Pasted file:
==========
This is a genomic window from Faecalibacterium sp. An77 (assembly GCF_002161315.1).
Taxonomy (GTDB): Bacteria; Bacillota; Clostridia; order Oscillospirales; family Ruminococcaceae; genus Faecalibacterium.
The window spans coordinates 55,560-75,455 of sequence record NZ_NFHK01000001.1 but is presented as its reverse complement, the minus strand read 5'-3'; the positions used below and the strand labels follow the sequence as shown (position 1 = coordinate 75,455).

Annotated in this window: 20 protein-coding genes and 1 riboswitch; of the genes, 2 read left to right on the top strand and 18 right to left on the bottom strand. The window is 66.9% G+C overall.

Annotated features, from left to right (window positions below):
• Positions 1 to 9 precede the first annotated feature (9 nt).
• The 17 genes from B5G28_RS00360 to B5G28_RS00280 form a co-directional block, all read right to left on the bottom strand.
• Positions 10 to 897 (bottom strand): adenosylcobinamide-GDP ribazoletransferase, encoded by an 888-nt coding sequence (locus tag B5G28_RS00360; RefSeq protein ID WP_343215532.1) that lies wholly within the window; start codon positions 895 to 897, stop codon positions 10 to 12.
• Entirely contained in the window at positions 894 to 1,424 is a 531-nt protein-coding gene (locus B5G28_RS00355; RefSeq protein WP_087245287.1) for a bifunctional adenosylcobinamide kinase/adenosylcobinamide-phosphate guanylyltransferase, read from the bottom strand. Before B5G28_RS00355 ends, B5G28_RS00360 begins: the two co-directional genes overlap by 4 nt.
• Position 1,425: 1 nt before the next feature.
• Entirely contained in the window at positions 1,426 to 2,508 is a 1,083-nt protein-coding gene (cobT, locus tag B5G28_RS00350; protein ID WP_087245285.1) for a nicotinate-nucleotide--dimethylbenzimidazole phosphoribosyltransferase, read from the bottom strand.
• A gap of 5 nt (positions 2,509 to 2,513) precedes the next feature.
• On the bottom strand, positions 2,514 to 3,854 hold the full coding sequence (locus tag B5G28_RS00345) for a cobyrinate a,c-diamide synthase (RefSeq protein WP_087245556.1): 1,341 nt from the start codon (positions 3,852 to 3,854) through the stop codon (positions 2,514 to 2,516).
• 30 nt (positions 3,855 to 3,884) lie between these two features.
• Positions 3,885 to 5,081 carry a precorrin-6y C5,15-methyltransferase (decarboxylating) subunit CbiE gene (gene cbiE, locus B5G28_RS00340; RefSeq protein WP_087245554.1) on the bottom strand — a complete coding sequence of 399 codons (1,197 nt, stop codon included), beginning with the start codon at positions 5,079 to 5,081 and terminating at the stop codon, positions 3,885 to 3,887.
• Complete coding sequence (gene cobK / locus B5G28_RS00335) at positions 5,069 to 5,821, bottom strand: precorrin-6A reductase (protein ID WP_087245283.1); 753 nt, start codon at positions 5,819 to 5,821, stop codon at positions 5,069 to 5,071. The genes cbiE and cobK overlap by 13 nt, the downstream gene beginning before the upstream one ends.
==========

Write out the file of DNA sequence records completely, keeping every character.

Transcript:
This is a genomic window from Faecalibacterium sp. An77 (assembly GCF_002161315.1).
Taxonomy (GTDB): Bacteria; Bacillota; Clostridia; order Oscillospirales; family Ruminococcaceae; genus Faecalibacterium.
The window spans coordinates 55,560-75,455 of sequence record NZ_NFHK01000001.1 but is presented as its reverse complement, the minus strand read 5'-3'; the positions used below and the strand labels follow the sequence as shown (position 1 = coordinate 75,455).

Annotated in this window: 20 protein-coding genes and 1 riboswitch; of the genes, 2 read left to right on the top strand and 18 right to left on the bottom strand. The window is 66.9% G+C overall.

Annotated features, from left to right (window positions below):
• Positions 1 to 9 precede the first annotated feature (9 nt).
• The 17 genes from B5G28_RS00360 to B5G28_RS00280 form a co-directional block, all read right to left on the bottom strand.
• Positions 10 to 897 (bottom strand): adenosylcobinamide-GDP ribazoletransferase, encoded by an 888-nt coding sequence (locus tag B5G28_RS00360; RefSeq protein ID WP_343215532.1) that lies wholly within the window; start codon positions 895 to 897, stop codon positions 10 to 12.
• Entirely contained in the window at positions 894 to 1,424 is a 531-nt protein-coding gene (locus B5G28_RS00355; RefSeq protein WP_087245287.1) for a bifunctional adenosylcobinamide kinase/adenosylcobinamide-phosphate guanylyltransferase, read from the bottom strand. Before B5G28_RS00355 ends, B5G28_RS00360 begins: the two co-directional genes overlap by 4 nt.
• Position 1,425: 1 nt before the next feature.
• Entirely contained in the window at positions 1,426 to 2,508 is a 1,083-nt protein-coding gene (cobT, locus tag B5G28_RS00350; protein ID WP_087245285.1) for a nicotinate-nucleotide--dimethylbenzimidazole phosphoribosyltransferase, read from the bottom strand.
• A gap of 5 nt (positions 2,509 to 2,513) precedes the next feature.
• On the bottom strand, positions 2,514 to 3,854 hold the full coding sequence (locus tag B5G28_RS00345) for a cobyrinate a,c-diamide synthase (RefSeq protein WP_087245556.1): 1,341 nt from the start codon (positions 3,852 to 3,854) through the stop codon (positions 2,514 to 2,516).
• 30 nt (positions 3,855 to 3,884) lie between these two features.
• Positions 3,885 to 5,081 carry a precorrin-6y C5,15-methyltransferase (decarboxylating) subunit CbiE gene (gene cbiE, locus B5G28_RS00340; RefSeq protein WP_087245554.1) on the bottom strand — a complete coding sequence of 399 codons (1,197 nt, stop codon included), beginning with the start codon at positions 5,079 to 5,081 and terminating at the stop codon, positions 3,885 to 3,887.
• Complete coding sequence (gene cobK / locus B5G28_RS00335) at positions 5,069 to 5,821, bottom strand: precorrin-6A reductase (protein ID WP_087245283.1); 753 nt, start codon at positions 5,819 to 5,821, stop codon at positions 5,069 to 5,071. The genes cbiE and cobK overlap by 13 nt, the downstream gene beginning before the upstream one ends.